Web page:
Jaycees ready to scare in Grand Meadow

Published 12:00 am Friday, October 27, 2000

GRAND MEADOW – They have the best of everything in small-town life at Grand Meadow.

Friday, October 27, 2000

GRAND MEADOW – They have the best of everything in small-town life at Grand Meadow.

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Quiet residential streets, a thriving downtown retail center and community pride that helped build a new emergency services building that is the envy of other communities.

There is also a "dark side" to Grand Meadow: The local Jaycees love to scare the bejeezus out of everyone.

Each year, the Grand Meadow Jaycees spend their leisure hours throughout October decorating two basements on the town’s main street and turning it into the stuff that makes nightmares.

Farmers take time from the fall harvest to construct the latest gruesome sight. Dennis Reideman, an electrician, stops work to join the fun.

And, the organization’s women – Lori Stier, Mary Beth Cooper and Wendy Forthun – positively delight in the devilment they undertake.

Forthun is the chairwoman of this year’s Halloween fund-raiser. With help from her husband Aaron, she has engineered this year’s Haunted House project.

"The organization has been doing this for over 11 years," Forthun said. "Each night, we’ve had between 15 and 20 people at work. Husbands, wives, and children, plus friends of the Jaycees, all help out."

There are 14 different attractions in what the Grand Meadow Jaycees advertise as "the best place to scare up some fun for Halloween."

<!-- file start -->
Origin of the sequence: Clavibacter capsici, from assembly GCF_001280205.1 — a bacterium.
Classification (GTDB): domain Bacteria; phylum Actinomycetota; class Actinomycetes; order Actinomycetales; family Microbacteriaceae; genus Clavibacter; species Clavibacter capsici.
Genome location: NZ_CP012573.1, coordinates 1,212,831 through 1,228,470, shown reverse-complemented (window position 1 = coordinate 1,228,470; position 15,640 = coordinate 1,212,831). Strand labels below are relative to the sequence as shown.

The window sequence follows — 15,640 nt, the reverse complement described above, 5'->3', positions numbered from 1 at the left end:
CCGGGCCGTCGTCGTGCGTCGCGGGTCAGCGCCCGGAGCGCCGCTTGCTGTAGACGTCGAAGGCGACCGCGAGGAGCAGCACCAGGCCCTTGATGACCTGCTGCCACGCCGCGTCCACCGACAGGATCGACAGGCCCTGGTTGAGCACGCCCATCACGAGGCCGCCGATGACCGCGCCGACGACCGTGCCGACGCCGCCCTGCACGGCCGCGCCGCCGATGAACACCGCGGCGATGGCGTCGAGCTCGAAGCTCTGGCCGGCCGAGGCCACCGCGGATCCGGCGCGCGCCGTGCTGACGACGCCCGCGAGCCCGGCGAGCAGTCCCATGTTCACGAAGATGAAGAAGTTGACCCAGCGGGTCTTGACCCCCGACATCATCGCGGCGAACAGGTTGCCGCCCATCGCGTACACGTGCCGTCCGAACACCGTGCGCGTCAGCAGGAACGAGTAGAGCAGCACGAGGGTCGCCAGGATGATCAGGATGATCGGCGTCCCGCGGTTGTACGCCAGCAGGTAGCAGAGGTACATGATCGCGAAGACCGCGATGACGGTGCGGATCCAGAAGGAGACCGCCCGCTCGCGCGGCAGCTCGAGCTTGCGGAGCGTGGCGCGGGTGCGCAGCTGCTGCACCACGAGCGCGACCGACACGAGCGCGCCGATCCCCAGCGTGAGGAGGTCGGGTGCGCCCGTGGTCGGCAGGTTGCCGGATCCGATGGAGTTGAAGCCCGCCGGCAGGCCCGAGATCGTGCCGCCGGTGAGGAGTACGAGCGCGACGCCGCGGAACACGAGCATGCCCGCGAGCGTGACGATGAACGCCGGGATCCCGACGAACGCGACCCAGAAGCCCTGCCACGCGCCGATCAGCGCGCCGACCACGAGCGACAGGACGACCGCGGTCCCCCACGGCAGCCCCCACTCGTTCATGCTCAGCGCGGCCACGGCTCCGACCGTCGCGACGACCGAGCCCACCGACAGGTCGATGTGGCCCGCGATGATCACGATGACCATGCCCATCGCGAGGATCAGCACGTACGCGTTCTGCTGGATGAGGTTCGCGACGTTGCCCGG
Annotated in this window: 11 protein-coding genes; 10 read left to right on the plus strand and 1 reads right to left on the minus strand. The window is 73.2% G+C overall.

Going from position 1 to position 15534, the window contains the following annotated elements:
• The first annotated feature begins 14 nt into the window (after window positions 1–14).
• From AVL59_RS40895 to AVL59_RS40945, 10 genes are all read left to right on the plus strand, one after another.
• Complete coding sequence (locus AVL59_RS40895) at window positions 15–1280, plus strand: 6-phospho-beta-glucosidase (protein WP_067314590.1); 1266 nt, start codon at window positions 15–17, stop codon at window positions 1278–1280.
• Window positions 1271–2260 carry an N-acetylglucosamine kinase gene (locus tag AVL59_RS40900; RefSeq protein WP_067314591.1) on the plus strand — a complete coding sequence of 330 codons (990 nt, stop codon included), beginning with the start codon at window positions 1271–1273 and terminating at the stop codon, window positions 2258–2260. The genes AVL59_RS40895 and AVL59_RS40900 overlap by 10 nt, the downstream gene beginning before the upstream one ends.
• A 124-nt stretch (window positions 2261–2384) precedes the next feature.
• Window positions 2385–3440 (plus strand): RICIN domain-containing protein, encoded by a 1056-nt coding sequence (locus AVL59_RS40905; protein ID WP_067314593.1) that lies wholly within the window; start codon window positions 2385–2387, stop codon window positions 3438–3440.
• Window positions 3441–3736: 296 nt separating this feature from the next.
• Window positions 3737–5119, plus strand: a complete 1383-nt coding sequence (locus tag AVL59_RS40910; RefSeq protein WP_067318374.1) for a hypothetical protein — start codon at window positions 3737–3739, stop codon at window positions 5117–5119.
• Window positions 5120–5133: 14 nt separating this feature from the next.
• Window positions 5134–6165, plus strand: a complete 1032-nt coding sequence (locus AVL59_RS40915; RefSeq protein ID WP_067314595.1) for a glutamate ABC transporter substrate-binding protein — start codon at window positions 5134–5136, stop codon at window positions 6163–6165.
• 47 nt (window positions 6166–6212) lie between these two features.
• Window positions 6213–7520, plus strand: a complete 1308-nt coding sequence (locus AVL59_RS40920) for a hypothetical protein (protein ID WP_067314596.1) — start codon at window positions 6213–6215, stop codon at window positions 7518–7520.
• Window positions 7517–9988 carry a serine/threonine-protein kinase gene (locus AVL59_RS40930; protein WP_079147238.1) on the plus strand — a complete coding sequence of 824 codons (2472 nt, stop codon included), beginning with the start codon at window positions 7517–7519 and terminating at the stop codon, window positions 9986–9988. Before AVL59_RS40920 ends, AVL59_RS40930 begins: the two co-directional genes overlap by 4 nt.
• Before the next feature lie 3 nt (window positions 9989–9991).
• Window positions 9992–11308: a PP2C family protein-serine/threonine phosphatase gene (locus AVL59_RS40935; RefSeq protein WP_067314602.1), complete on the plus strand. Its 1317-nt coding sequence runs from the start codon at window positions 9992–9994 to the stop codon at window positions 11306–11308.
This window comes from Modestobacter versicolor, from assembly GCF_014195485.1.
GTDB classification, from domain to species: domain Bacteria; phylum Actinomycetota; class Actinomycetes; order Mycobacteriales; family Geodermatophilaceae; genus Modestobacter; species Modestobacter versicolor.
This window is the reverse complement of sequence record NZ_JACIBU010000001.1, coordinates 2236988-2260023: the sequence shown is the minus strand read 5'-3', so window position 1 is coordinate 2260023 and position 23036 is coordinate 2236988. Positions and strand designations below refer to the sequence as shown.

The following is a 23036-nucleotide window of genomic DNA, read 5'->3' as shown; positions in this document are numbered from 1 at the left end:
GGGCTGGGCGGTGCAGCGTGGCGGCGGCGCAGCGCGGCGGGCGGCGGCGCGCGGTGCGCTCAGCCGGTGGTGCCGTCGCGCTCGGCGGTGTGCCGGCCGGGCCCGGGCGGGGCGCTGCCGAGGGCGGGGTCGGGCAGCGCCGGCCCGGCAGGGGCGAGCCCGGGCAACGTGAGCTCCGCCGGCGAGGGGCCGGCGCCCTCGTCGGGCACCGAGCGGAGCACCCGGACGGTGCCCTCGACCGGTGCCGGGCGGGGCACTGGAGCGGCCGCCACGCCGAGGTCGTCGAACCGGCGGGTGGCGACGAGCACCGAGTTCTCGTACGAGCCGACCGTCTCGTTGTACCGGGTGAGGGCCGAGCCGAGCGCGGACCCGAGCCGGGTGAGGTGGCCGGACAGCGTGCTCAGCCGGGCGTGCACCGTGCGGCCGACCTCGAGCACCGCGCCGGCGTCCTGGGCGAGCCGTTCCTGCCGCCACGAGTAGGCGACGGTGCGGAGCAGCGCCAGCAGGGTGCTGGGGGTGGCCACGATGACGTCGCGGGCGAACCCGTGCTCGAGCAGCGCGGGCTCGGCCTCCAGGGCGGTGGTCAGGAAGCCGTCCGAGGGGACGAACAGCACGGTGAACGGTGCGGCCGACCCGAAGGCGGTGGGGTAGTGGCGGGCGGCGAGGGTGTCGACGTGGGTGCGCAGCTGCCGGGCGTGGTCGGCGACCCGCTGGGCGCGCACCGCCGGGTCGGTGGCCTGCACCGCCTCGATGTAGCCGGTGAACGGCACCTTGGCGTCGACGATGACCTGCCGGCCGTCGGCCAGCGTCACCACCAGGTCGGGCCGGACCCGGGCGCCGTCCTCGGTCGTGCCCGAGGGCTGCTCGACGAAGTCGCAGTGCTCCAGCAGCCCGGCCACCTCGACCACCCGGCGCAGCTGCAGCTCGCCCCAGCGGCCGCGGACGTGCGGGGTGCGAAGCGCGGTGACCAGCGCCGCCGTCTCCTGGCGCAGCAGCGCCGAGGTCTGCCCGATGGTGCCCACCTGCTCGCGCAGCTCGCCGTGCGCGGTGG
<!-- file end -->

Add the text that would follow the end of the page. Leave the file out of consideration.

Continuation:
"Chucky’s back," Stier said as if announcing the return of a long lost loved one. "Plus we’ve got some new attractions like the phobia room and the human sacrifice room. We keep changing it each year to keep it fresh and exciting."

The Jaycees have two basement storefronts at their disposal and make good use of them, creating winding paths through the creepiest terrain imaginable.

Each night, a different organist plays the gloomiest music to add to the experience.

Visitors will have cobwebs above their heads and leaves on the floor to add to the "ambiance" of the Jaycees’ idea of Halloween fun.

This year, Grand Meadow High School graduates and twin brothers Jacob and Jared Gehling volunteered their push-the-envelope-as-far-as-it-goes expertise at terrorizing trick or treaters in the Haunted House.

The attraction has earned the Grand Meadow Jaycees district and regional honors and because it’s such a successful fund-raiser, the envy of other Jaycees chapters.

"It’s been very successful through the years," said Stier, who joined the organization in 1990 with her husband Al. "It allows us to provide two $500 scholarships to Grand Meadow High School graduates, send students to the Eagle Bluff environmental science learning center and helped our $10,000 contribution to the city’s new emergency services building."

"The community and surrounding area really support us at Halloween," she said.

"It’s just fun," Cooper said. "It’s something for the entire community and they really enjoy it."

Last year, 1,200 people toured the Jaycees’ Haunted House.

Al and Lori Stier and Dennis and Lisa Reideman are the senior members of the project today – each having 10 to their credit.

The hours of haunting fun are tonight, Saturday and Halloween Tuesday, from 7 to 10 p.m. each evening. Admission is $3 per person.

A special "Quiet Fright" tour will be given from 3 to 5 p.m. Sunday for children ages 5 and younger.

"There’s more light and a lot less noise and fewer smiling ghosts during Quiet Fright," Forthun said.

The cost for the faint-of-heart and their children is $1 per person.